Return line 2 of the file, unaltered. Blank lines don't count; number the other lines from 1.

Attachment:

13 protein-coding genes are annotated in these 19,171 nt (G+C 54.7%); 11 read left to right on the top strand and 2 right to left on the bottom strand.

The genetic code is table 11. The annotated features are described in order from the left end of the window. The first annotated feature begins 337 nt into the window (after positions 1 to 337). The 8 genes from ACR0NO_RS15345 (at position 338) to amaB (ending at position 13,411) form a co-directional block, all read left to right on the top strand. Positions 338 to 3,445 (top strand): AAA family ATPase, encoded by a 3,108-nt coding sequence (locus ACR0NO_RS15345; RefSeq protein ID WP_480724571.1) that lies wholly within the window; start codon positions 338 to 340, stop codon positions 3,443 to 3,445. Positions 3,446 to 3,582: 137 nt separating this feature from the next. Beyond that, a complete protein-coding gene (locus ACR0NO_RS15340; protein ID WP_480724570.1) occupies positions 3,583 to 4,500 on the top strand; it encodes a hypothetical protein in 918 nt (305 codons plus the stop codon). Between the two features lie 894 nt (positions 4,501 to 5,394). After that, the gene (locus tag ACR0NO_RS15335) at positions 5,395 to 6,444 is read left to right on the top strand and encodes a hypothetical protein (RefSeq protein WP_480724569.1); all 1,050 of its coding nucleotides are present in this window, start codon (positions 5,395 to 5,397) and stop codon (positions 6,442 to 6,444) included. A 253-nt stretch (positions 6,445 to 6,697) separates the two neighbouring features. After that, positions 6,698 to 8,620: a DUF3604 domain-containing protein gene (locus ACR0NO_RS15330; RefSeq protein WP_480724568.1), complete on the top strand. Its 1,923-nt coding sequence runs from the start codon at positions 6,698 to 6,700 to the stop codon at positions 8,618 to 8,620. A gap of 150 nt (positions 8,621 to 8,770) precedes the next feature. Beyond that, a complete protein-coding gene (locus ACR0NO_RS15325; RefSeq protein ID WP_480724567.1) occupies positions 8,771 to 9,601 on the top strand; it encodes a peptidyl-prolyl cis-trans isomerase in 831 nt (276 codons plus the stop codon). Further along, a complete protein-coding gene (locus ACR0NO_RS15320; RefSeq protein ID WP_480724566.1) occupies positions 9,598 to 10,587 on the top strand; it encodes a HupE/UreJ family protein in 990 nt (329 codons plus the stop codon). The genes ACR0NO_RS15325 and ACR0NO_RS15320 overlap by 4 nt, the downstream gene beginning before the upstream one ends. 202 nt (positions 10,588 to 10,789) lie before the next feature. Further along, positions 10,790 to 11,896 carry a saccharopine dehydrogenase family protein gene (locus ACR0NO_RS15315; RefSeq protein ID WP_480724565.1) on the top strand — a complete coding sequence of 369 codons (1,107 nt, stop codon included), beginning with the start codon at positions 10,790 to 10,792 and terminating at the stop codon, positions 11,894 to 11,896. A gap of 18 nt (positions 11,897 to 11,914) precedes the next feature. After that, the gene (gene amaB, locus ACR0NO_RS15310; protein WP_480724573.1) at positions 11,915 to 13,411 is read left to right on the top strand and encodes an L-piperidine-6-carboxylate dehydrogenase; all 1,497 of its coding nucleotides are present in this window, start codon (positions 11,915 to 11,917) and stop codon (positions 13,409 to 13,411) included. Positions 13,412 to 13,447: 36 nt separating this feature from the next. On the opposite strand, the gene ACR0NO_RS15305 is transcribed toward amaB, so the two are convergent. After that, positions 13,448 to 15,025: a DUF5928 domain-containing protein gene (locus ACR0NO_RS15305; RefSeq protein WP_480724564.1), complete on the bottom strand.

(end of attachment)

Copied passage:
The genetic code is table 11. The annotated features are described in order from the left end of the window. The first annotated feature begins 337 nt into the window (after positions 1 to 337). The 8 genes from ACR0NO_RS15345 (at position 338) to amaB (ending at position 13,411) form a co-directional block, all read left to right on the top strand. Positions 338 to 3,445 (top strand): AAA family ATPase, encoded by a 3,108-nt coding sequence (locus ACR0NO_RS15345; RefSeq protein ID WP_480724571.1) that lies wholly within the window; start codon positions 338 to 340, stop codon positions 3,443 to 3,445. Positions 3,446 to 3,582: 137 nt separating this feature from the next. Beyond that, a complete protein-coding gene (locus ACR0NO_RS15340; protein ID WP_480724570.1) occupies positions 3,583 to 4,500 on the top strand; it encodes a hypothetical protein in 918 nt (305 codons plus the stop codon). Between the two features lie 894 nt (positions 4,501 to 5,394). After that, the gene (locus tag ACR0NO_RS15335) at positions 5,395 to 6,444 is read left to right on the top strand and encodes a hypothetical protein (RefSeq protein WP_480724569.1); all 1,050 of its coding nucleotides are present in this window, start codon (positions 5,395 to 5,397) and stop codon (positions 6,442 to 6,444) included. A 253-nt stretch (positions 6,445 to 6,697) separates the two neighbouring features. After that, positions 6,698 to 8,620: a DUF3604 domain-containing protein gene (locus ACR0NO_RS15330; RefSeq protein WP_480724568.1), complete on the top strand. Its 1,923-nt coding sequence runs from the start codon at positions 6,698 to 6,700 to the stop codon at positions 8,618 to 8,620. A gap of 150 nt (positions 8,621 to 8,770) precedes the next feature. Beyond that, a complete protein-coding gene (locus ACR0NO_RS15325; RefSeq protein ID WP_480724567.1) occupies positions 8,771 to 9,601 on the top strand; it encodes a peptidyl-prolyl cis-trans isomerase in 831 nt (276 codons plus the stop codon). Further along, a complete protein-coding gene (locus ACR0NO_RS15320; RefSeq protein ID WP_480724566.1) occupies positions 9,598 to 10,587 on the top strand; it encodes a HupE/UreJ family protein in 990 nt (329 codons plus the stop codon). The genes ACR0NO_RS15325 and ACR0NO_RS15320 overlap by 4 nt, the downstream gene beginning before the upstream one ends. 202 nt (positions 10,588 to 10,789) lie before the next feature. Further along, positions 10,790 to 11,896 carry a saccharopine dehydrogenase family protein gene (locus ACR0NO_RS15315; RefSeq protein ID WP_480724565.1) on the top strand — a complete coding sequence of 369 codons (1,107 nt, stop codon included), beginning with the start codon at positions 10,790 to 10,792 and terminating at the stop codon, positions 11,894 to 11,896. A gap of 18 nt (positions 11,897 to 11,914) precedes the next feature. After that, the gene (gene amaB, locus ACR0NO_RS15310; protein WP_480724573.1) at positions 11,915 to 13,411 is read left to right on the top strand and encodes an L-piperidine-6-carboxylate dehydrogenase; all 1,497 of its coding nucleotides are present in this window, start codon (positions 11,915 to 11,917) and stop codon (positions 13,409 to 13,411) included. Positions 13,412 to 13,447: 36 nt separating this feature from the next. On the opposite strand, the gene ACR0NO_RS15305 is transcribed toward amaB, so the two are convergent. After that, positions 13,448 to 15,025: a DUF5928 domain-containing protein gene (locus ACR0NO_RS15305; RefSeq protein WP_480724564.1), complete on the bottom strand.